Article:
The mayoral race in Des Plaines is shaping up to be costly

  • From left, Michael Charewicz, Malcolm Chester and Andrew Goczkowski are running for Des Plaines mayor.

    From left, Michael Charewicz, Malcolm Chester and Andrew Goczkowski are running for Des Plaines mayor.

 
 
Updated 3/26/2021 6:29 PM

The race for the mayor's chair in Des Plaines is shaping up to be costly.

Candidate Malcolm Chester has sunk $20,000 of his own cash into his campaign, state financial disclosure reports revealed.

 

Another candidate, Andrew Goczkowski, has received thousands in donations from different sources, including labor unions and the campaign committee for U.S. Rep. Jan Schakowsky, in whose office he works.

On the other hand, the third candidate in the race, Michael Charewicz, has reported no fundraising so far.

Chester, Goczkowski and Charewicz will face off in the April 6 consolidated local election. Early voting is underway.

Incumbent Mayor Matthew Bogusz can't run again because Des Plaines enforces term limits.

Candidates for local, county or state offices who raise or spend at least $5,000 must file quarterly financial disclosure reports with the Illinois State Board of Elections. They must also file individual reports for donations of $1,000 or more as they come in.

Reports are viewable online at elections.il.gov.

Chester is the city's 6th Ward alderman, having first been elected in 2015. An attorney by trade, he unsuccessfully ran for mayor in 2017.

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The Citizens for Malcolm Chester campaign committee's most recent quarterly report, covering activity from the final three months of 2020, showed no donations during that period and $30 in unspecified expenses.

It also revealed $21,000 in outstanding debt to Chester dating back to 2017.

However, on Jan. 25, Chester gave the campaign $20,000, a later disclosure report revealed.

When asked about his campaign fundraising strategy, Chester said he is "largely self funding." He didn't comment further.

Goczkowski has been the 8th Ward alderman since 2019. Professionally, he's a grant coordinator for Schakowsky, an Evanston Democrat.

                                                                                                                                                                                                                       
 

As of Friday, the Friends of Andrew Goczkowski campaign has reported receiving $13,050 in donations of $1,000 or more this year. They include:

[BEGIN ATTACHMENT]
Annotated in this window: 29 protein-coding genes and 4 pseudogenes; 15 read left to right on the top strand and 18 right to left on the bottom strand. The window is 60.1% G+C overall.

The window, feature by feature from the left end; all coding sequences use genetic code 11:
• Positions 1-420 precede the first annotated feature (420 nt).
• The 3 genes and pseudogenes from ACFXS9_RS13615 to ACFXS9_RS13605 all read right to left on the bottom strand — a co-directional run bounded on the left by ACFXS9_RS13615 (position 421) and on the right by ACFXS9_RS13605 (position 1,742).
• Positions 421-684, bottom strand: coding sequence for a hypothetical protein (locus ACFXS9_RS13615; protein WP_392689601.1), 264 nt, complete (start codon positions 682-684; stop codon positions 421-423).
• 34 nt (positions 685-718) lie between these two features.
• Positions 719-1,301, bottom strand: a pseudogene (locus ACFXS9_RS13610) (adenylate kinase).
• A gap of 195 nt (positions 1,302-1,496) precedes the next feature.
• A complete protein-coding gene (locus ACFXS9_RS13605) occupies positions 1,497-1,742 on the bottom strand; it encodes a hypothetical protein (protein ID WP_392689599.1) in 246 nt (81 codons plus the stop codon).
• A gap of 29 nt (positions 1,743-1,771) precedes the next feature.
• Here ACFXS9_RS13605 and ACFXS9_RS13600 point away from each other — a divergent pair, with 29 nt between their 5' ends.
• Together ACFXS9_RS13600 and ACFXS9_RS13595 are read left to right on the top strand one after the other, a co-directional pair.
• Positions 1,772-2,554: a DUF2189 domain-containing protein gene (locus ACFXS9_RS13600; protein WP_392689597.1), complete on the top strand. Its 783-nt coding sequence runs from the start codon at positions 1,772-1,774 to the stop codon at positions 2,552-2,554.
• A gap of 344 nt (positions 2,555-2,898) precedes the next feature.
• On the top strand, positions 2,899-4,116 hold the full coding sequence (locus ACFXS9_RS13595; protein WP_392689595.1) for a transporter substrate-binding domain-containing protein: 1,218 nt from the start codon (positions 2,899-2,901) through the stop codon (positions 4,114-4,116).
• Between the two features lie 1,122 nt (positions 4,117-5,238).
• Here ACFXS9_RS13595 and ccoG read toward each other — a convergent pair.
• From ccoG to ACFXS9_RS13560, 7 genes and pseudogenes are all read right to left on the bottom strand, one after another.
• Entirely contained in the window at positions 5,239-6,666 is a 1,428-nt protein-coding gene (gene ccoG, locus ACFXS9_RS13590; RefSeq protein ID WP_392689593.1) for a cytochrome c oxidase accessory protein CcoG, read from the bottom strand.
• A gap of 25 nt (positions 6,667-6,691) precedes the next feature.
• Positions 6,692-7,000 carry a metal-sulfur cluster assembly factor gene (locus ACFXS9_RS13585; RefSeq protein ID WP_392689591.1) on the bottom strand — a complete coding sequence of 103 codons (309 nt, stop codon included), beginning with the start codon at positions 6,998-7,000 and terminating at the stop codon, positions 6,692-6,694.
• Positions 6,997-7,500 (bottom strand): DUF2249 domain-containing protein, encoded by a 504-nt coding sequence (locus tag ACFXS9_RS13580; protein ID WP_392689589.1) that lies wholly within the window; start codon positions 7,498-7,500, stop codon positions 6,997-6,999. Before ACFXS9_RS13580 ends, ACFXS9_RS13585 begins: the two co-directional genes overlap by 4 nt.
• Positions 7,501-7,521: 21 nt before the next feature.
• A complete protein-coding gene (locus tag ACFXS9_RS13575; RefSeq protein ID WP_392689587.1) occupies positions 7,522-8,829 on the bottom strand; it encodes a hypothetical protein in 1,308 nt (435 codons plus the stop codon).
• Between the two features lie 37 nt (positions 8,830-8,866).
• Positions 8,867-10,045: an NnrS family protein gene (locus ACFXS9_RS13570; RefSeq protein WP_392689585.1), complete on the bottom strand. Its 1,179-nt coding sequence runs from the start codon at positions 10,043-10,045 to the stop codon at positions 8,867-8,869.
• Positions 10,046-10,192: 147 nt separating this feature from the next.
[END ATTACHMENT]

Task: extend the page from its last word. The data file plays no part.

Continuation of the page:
• $1,000 from Schakowsky for Congress.

• $2,500 from Schneider for Congress, the campaign committee for Democratic U.S. Rep. Brad Schneider of Deerfield.

• $2,500 from the Chicago Laborers' District Council.

• $1,000 from the United Food and Commercial Workers International Union.

Goczkowski said he's established strong relationships with local labor unions and worked closely with local political leaders in his time on Schakowsky's staff.

"These leaders have gotten to know me personally, and they know that I have the vision and the work ethic needed to move Des Plaines forward," he said.

Goczkowski said he's also relying on "a grass-roots network of family, friends, supportive neighbors, and organizations that share my values" for financial backing.

The committee also has nearly $1,000 in debts to Goczkowski dating back to 2019, documents revealed.

Charewicz is a former 8th Ward alderman, serving from 2011 to 2019. He formed the Citizens to Elect Mike Charewicz committee this past January and hasn't filed any financial disclosure reports.

Charewicz, who owns a local auto repair shop, said he is primarily self-funding his campaign but has accepted some donations, in the $200 to $300 range.

He knows his rivals -- particularly Goczkowski -- have more campaign cash to spend but said he's doing his best "to keep Washington and Springfield out of the mayor's office."

Rather than spending a lot of money on flyers and campaign staff, Charewicz said he's personally knocking on doors to meet voters. Acknowledging his underdog status with some biblical symbolism, he called his bid a "David and Goliath" campaign.

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